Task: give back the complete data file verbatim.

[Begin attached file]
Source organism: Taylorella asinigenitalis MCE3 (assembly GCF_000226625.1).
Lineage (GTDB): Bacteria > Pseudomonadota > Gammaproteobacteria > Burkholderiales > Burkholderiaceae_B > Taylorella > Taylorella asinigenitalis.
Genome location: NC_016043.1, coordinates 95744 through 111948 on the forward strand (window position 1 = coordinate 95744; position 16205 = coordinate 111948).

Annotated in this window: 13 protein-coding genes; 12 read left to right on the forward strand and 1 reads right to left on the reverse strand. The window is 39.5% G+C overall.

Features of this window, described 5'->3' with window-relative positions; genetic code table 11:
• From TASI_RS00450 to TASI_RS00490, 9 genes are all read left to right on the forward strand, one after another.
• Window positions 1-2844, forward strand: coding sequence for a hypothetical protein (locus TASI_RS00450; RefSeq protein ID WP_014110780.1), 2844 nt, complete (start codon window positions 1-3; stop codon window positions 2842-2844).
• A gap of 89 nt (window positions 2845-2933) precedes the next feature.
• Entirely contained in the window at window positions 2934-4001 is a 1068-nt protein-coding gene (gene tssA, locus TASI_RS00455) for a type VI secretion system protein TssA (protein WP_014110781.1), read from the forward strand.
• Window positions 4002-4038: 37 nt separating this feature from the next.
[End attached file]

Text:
Source organism: Taylorella asinigenitalis MCE3 (assembly GCF_000226625.1).
Lineage (GTDB): Bacteria > Pseudomonadota > Gammaproteobacteria > Burkholderiales > Burkholderiaceae_B > Taylorella > Taylorella asinigenitalis.
Genome location: NC_016043.1, coordinates 95744 through 111948 on the forward strand (window position 1 = coordinate 95744; position 16205 = coordinate 111948).

Annotated in this window: 13 protein-coding genes; 12 read left to right on the forward strand and 1 reads right to left on the reverse strand. The window is 39.5% G+C overall.

Features of this window, described 5'->3' with window-relative positions; genetic code table 11:
• From TASI_RS00450 to TASI_RS00490, 9 genes are all read left to right on the forward strand, one after another.
• Window positions 1-2844, forward strand: coding sequence for a hypothetical protein (locus TASI_RS00450; RefSeq protein ID WP_014110780.1), 2844 nt, complete (start codon window positions 1-3; stop codon window positions 2842-2844).
• A gap of 89 nt (window positions 2845-2933) precedes the next feature.
• Entirely contained in the window at window positions 2934-4001 is a 1068-nt protein-coding gene (gene tssA, locus TASI_RS00455) for a type VI secretion system protein TssA (protein WP_014110781.1), read from the forward strand.
• Window positions 4002-4038: 37 nt separating this feature from the next.